Who really cares about newspapers?

Final Edition from Matthew Roberts on Vimeo.Seriously.So the Rocky Mountain News, Denver’s daily paper recently shut down. There has been a minor media storm recently around the idea of some large, stoic newspapers hitting financial hard times. It seems like it is only a matter of time before the SF Chronicle, the NYTimes or the Chicago Tribune is holding it’s hand out for a bail out, hoping not to meet the fate of the Rocky Mountain News. A billion here, a billion there, why not save them. It’s like super-sizing for a quarter.But come on, news papers? First, lets start with model – delivering news to your door step several hours after it happens. It isn’t news by that point any longer, it’s olds. When the plane crashed in the Hudson, Twitter & Flickr were the news, not the SF Chronicle. By the next morning, when the paper came out, everything to be known about the crash was already known. It wasn’t like they were breaking some major story.Second, how many tons of paper or thrown into landfills each day. I’d love to see the study on this, but let’s say that the Chronicle prints 1 million papers a day at a pound a piece (maybe a bit more on Sunday). You can do the math, but if you extrapolate that same number through the 50 largest cities in the US alone, you get pretty close to 1 billion pounds of paper being thrown away each month. That is a lot of dead trees and a lot of waste.Journalism isn’t dead. In fact, I’d say that by looking at the Technorati numbers, that journalism is in more demand than ever. I don’t believe that print media is even close to dead. But the idea of delivering daily content, in a manner that is wasteful and dated is just plain stupid business.Businesses come and businesses go. It is the beautiful part of capitalism. Got a great idea? Is there a market demand? Know how to execute on it? You might have a successful business. But if there is no demand (daily newspapers) or you can’t execute (US automotive industry) then your business should go away. Don’t bemoan the fact, simply adjust and thrive.And yes, I will miss spending Sunday’s doing the NY Times cross word puzzle with my wife, but I suspect someone will build a social crossword puzzle that we can do together by that point.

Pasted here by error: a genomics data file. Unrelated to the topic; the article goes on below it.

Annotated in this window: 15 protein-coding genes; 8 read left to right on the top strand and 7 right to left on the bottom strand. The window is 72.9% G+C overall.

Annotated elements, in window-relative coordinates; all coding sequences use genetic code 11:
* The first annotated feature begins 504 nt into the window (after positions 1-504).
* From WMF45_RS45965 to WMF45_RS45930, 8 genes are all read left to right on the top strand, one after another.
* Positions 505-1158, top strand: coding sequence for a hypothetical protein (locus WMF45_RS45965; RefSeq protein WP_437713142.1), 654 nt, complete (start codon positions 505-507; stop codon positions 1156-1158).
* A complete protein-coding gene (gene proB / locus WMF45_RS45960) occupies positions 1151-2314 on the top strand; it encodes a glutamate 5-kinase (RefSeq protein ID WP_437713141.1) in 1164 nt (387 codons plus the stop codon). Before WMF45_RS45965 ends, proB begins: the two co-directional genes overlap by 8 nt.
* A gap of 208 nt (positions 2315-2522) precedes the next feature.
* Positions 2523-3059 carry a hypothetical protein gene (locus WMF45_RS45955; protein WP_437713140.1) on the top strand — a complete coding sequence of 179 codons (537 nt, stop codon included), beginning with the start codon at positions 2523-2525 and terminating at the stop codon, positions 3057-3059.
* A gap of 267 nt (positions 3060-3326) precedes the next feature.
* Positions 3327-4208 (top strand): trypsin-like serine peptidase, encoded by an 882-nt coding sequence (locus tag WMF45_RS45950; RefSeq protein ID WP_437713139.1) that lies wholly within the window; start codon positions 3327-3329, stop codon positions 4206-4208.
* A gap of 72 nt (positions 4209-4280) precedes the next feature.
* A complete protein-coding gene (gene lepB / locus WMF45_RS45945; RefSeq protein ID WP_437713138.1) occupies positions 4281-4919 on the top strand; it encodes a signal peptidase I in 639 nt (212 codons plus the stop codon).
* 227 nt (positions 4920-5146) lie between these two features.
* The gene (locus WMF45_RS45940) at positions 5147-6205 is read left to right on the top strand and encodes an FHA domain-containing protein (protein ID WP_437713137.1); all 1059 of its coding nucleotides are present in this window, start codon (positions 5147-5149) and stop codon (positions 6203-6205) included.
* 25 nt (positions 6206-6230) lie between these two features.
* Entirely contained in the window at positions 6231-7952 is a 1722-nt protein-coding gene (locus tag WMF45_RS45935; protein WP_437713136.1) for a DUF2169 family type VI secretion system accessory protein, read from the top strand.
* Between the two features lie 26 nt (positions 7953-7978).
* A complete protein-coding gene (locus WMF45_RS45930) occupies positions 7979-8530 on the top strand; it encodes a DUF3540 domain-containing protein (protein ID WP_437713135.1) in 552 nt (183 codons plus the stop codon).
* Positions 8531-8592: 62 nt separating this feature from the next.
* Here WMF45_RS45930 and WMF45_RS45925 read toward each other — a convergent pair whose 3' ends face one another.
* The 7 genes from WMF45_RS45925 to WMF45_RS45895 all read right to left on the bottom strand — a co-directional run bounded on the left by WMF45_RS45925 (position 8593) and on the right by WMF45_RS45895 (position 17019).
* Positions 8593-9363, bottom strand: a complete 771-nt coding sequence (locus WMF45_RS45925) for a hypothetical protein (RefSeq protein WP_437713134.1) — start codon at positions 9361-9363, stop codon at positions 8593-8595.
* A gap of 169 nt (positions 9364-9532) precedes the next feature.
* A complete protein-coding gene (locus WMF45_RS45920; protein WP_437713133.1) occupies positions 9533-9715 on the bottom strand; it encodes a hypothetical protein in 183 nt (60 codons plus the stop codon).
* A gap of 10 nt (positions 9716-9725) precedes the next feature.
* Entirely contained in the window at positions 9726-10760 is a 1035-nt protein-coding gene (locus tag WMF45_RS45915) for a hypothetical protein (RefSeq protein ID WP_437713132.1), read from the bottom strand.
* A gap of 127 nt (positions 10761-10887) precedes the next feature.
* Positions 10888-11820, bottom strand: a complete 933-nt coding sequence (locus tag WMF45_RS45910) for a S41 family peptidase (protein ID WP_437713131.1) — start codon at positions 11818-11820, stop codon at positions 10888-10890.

Yes It Can


A few weeks ago, I wrote a post about how social media will make the world a better place .  The past Tuesday, I think that this point was proven to the world as a junior senator from Illinois was elected the President of the United States.Much has been written about the way that, over the past 2 years the Obama campaign, has leveraged everything from YouTube to Facebook to MySpace to Flickr to Twitter in order to convey a consistent message and increasingly gather support for his bid for President.  By the end of September, while the McCain camapaign seemed to be making a presence in these new fangled interweb thingies, the Obama campagin was moving full throttle, like Katamari Damacy , gathering up more and more supporters, $5 at a time, with a message of hope and change.In the end, Obama had out raised McCain by over 2 times.  But more importantly than the money raised was the way that Obama reached out so frequently and was so transparent and so consistent with his message.  When I look at the stats of their respective social media sites, it is clear that Obama was far ahead in having a medium that allowed him to communicate asynchronously with his supporters.